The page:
Accounting Stars Program Introduces Students to the “Language of Business”
When Professor of Accounting Practice MaryAnn Monforte ’95 MBA, asks students in her Introduction to Financial Accounting class what majors they are considering, too few answered “accounting.” She set out to change that by starting the Whitman School’s Accounting Stars Program.
“No kid grows up saying, ‘I want to be an accountant,’” says Monforte, who has been a member of the Whitman faculty since 2008. “But I see so many students here at Whitman who are really good at accounting. I believe that accounting is a wonderful place for students to start their business careers, and the skills they learn pair well with so many other interests.”
Each semester, Monforte identifies students with an aptitude for accounting and invites them to join the Accounting Stars Program. Activities include in-person events that are often sponsored and attended by representatives from the Big Four, including many Whitman alumni. These events are not only informative, they are fun, too, with food, classroom visits, guest lectures and social events. (In the fall of 2020, for example, PwC held a game night with a murder mystery theme.) Students have the opportunity to network, ask questions and learn more about what current professionals are doing in their careers. Due to the pandemic, last year’s events were held virtually, but the program is scheduled to resume in-person events this fall.
“Students love these events,” she states, noting that there were 98 students selected as Accounting Stars in the spring of 2021. “And, once you become an Accounting Star for a semester, you stay on my distribution list, so you’re invited to these events for the subsequent three semesters at the Whitman School.”
While Monforte hopes many of her Accounting Stars will choose to major in accounting only, she’s also pleased when they add it to another major, as that only increases their options and marketability.
“I’m a true believer that accounting is ‘the language of business’ and when you understand accounting, you understand all of business. For that reason, firms are looking for students with other business skills plus accounting,” she says. “Many times, students know they want to work in business analytics, finance, entrepreneurship or marketing, but once they see the skills that accounting gives them, they decide to add that, too.”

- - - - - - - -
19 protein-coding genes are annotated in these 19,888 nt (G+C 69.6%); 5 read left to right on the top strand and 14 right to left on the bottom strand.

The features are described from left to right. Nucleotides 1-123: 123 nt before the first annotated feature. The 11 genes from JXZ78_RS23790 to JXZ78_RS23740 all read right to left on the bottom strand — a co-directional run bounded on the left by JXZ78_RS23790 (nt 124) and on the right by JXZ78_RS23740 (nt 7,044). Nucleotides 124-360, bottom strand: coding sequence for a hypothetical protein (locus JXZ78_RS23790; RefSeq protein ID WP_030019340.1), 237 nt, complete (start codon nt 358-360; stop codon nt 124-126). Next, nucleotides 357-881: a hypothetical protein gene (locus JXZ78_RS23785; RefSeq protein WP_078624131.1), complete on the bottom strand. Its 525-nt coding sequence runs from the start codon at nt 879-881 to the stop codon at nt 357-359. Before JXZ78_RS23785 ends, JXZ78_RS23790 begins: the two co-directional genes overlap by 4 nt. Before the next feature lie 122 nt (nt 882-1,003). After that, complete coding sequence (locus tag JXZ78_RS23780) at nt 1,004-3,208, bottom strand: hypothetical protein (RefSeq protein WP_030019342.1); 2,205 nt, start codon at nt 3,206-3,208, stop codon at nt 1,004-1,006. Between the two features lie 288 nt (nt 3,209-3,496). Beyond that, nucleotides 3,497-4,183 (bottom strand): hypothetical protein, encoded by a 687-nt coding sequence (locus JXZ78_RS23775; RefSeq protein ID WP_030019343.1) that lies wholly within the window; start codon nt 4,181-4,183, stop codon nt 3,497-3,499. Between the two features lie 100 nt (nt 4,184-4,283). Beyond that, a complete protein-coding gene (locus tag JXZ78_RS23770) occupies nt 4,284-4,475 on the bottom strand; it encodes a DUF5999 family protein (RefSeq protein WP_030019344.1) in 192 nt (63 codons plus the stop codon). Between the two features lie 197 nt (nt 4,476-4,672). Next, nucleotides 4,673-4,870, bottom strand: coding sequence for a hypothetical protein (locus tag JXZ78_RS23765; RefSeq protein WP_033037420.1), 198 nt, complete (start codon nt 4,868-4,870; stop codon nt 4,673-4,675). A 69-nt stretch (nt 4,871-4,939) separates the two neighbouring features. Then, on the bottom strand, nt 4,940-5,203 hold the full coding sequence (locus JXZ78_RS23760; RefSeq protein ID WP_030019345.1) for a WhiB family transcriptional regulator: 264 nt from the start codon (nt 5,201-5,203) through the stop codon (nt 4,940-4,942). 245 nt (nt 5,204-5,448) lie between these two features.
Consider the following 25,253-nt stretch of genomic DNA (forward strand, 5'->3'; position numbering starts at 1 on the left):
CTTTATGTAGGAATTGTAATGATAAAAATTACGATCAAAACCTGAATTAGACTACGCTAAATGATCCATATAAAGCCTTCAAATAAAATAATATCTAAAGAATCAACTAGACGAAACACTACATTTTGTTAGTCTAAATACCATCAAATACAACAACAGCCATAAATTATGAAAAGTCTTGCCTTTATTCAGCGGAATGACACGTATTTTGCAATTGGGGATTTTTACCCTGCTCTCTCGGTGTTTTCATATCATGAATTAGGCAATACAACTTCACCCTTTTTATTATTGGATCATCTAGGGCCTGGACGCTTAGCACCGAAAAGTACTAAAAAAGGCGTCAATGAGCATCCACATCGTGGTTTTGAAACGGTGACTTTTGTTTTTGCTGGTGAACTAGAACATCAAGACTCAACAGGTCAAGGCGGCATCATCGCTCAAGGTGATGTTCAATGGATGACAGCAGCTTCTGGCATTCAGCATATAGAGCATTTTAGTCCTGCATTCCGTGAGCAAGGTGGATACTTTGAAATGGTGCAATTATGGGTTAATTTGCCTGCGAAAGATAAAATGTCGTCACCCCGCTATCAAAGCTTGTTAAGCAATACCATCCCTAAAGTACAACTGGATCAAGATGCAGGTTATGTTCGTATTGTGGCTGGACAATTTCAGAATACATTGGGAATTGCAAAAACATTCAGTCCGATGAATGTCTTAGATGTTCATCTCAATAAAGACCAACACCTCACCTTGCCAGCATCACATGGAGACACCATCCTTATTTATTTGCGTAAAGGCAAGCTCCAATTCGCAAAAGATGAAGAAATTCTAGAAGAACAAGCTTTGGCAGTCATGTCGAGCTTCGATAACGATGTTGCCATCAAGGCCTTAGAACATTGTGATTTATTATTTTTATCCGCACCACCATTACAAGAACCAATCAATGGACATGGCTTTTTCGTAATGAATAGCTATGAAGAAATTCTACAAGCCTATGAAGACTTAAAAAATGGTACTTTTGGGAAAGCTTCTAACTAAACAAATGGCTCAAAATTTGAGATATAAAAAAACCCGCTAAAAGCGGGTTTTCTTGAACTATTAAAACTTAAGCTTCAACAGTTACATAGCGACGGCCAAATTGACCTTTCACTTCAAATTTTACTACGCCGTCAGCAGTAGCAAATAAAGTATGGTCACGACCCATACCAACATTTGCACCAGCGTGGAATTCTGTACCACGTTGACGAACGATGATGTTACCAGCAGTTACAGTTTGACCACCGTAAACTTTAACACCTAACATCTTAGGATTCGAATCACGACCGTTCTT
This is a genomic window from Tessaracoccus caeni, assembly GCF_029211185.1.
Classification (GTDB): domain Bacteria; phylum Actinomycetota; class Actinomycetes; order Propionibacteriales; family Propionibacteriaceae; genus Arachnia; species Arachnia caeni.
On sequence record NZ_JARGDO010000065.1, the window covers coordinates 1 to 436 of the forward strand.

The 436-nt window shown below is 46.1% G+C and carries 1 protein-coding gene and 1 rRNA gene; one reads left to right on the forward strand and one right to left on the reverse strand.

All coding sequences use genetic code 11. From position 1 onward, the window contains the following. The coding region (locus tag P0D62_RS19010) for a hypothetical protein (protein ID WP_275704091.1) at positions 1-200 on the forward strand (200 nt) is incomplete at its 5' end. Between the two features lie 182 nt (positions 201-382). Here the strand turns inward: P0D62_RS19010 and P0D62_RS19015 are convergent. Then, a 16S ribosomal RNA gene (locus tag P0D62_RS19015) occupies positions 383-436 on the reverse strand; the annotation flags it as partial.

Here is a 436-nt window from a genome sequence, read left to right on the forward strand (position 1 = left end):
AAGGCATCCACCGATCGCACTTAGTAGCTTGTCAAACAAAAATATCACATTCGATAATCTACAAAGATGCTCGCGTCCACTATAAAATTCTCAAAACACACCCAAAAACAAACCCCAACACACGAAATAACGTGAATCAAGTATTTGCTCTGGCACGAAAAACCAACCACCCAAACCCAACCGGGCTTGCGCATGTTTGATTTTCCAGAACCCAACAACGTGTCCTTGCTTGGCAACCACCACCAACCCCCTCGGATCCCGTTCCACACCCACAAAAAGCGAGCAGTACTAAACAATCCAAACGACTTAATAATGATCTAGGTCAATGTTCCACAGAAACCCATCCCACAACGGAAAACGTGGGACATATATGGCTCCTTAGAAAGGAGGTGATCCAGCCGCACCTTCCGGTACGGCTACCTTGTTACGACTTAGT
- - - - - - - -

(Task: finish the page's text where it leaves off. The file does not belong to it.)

Alex Utrecht ’23 is a double major in accounting and business analytics with a minor in sports management. The rising junior was tapped to be an accounting star as a first-year student.
“The Accounting Stars Program has been incredible. I came into Whitman as an undecided major, and, after taking just one accounting class with professor Monforte, I discovered how much I enjoyed this field,” he says.
I’m a true believer that accounting is ‘the language of business’ and when you understand accounting, you understand all of business.”
— MaryAnn Monforte ’95 MBA
Professor of Accounting Practice
Utrecht explains that the Accounting Stars Program has opened up a variety of doors for him through the events offered.
“I’ve had the opportunity to develop relationships with firms and learn first-hand about various accounting routes,” he says. “I now have a better understanding of the different service lines within accounting and have expanded my networking thanks to these opportunities. My favorite thus far was the EY Social Hour, hosted by EY professionals and new hires. We were able to connect with EY alumni and discuss their experiences within the firm. In addition, EY was generous enough to raffle off a Bose speaker at the event—which I won! It’s safe to say that this program has been very beneficial to my experience with accounting so far.”
Utrecht’s interaction is an example of what Monforte hopes students get out of the Accounting Stars Program.
“I want students to take the time to really consider accounting as an option. Being an accounting star is a way of showing that to them—while having some fun at the same time,” she explains. “To me, accounting is business in the purest sense, and, if you understand that, it opens a world of possibilities.”